Nevarest Jabberwock: Racing off the back foot

Winning a +500km World Series Adventure Race attended by almost 40 teams, of which half is international, takes some serious preparation, focus, and dedication. Not much space for joking around, socializing or mistakes.  So when you start your race well trained and focussed gauging the competition, staying comfortable yet keeping the bungee tight with the leaders on the first couple of legs, it sort of ruins everything when you suddenly realize your race went for a ball Buffalo dung.

This was the first time in my 17 year AR career that I made a mistake like this. During plotting, I managed to miss CP12 and draw a route from CP11 straight to CP13. Usually, I count the CPs to make sure they’re all there and that the points are in numerical order. This time I somehow didn’t. Craig, my co-navigator also didn’t notice my miss plot, so basically I blame him. But in a rather “conspiracy theory” series of events it also happened that CP13 was destroyed, we only found the cable ties still on the tree, so we took a photo of the point but could not mark it on the CP card, therefore did not notice the problem right then. Only after reaching CP14, upon clipping the CP, Craig asked me but if this is CP14 where was CP12?!?

After the initial disbelief, you pull all the files in your brain on how to best resolve the scenario. There are a lot to choose from but only one that follows the high road, only one that keeps you in the race – you go back and get the CP. My next problem was that CP12 was not plotted so I didn’t even know where to go back too. Luckily Team Skylotec was coming from behind having struggled a bit with finding CP14 and we asked to check on their map. And yet another hick-up in the series of events, I had cut off the section of the map where CP12 was, so we couldn’t just plot it and carry on. Thanks goodness for cameras being part of the compulsory kit, and will this, took a photo of Skylotec’s map, navigating back to CP12 by digital photo.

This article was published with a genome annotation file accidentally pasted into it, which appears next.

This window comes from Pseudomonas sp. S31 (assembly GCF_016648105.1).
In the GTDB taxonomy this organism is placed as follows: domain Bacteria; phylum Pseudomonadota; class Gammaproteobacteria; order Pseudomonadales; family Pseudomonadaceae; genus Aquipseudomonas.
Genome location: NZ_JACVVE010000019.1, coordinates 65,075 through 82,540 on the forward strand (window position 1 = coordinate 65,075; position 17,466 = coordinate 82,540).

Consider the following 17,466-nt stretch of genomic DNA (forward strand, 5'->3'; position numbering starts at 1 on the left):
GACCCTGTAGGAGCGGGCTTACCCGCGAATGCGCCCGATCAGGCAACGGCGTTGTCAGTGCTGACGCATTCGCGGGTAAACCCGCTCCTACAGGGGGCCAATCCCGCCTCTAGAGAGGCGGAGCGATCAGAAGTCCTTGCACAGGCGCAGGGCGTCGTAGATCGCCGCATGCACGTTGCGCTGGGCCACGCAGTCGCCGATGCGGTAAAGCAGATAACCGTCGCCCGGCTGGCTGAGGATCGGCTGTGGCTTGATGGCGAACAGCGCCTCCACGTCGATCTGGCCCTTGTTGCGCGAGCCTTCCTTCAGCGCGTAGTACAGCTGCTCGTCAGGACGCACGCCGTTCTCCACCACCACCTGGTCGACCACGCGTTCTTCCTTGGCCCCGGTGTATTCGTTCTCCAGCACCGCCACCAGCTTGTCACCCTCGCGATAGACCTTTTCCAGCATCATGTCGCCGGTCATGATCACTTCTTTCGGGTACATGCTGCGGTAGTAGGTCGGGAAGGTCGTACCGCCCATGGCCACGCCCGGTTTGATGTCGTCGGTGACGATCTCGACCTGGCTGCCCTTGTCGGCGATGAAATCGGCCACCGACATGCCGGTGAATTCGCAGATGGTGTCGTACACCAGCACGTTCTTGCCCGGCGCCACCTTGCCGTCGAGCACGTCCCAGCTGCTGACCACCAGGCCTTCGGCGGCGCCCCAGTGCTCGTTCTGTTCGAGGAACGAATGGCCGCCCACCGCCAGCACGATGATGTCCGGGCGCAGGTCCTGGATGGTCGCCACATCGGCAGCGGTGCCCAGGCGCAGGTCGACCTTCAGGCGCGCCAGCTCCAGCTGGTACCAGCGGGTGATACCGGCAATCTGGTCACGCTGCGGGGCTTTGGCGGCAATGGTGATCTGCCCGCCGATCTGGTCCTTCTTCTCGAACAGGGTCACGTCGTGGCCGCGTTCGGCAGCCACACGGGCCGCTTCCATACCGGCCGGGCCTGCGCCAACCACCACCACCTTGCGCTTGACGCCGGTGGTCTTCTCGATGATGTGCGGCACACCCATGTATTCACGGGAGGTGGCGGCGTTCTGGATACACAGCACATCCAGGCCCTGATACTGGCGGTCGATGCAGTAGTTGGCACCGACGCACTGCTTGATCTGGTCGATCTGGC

What softened the blow, for me at least, was that I didn’t bother to look at how far we had to go back – we just decided to go back, and back we went. When Janneke asked Craig how far back we had to go, the only response was “It’s quite far”. Only on reaching CP12 I realized that this has added another 60km to our race. What also helped a lot mentally was the dark zone. We knew we would still make CP17 before the dark zone lifted at 04:00 and would, therefore, be back with the top teams, ONLY, we would have 60km more in our legs and ~4 hours less sleep …

So we just put our heads down and did it. And this is where I’m proud of my team. There was not one tantrum, question or suggestions. Everybody just accepted it and we got on with it. At that stage, we could already see that there were 3 other very strong teams that were all fighting for the podium, and now suddenly they had a big advantage over us. In my mind I was watching our 1st place chances disappearing down the toilet, however, pulled on years of AR experience and focussed myself on “This is AR! And it’s not over until it’s over”. The other teams will also make mistakes, get mechanicals, injuries or get lost, so stay focused and keep on racing.

We decided to sleep at the transition just before CP17 (the dark zone stop) because it would be warmer and then we would have less kit to carry for the long hiking leg, this turned out to be a mistake however as it was very crowded and noisy in transition and we ended up sleeping very little although we did manage a ~1 hour of lying down at least. We got up at around 03:00 and with some encouragement from Donovan in Team Merrell Mentors, started a relaxed jog to CP17 hoping to make it in time for the 04:00 “restart”. Unfortunately, we missed it by about ten minutes, which meant we didn’t get to connect with the front teams going into the canyon. No harm done, although there was a bit of harm when we had to strip down to basics and swim through a deep pool of icy water at 04:00 just after CP17. Even the adventurous race photographer, Bruce Viaene, seemed less than keen to follow into the icy waters and opted to rather hang back and photograph some of the other teams. Fortunately there was only one more swim for us in this canyon stretch, unfortunately, it was still dark.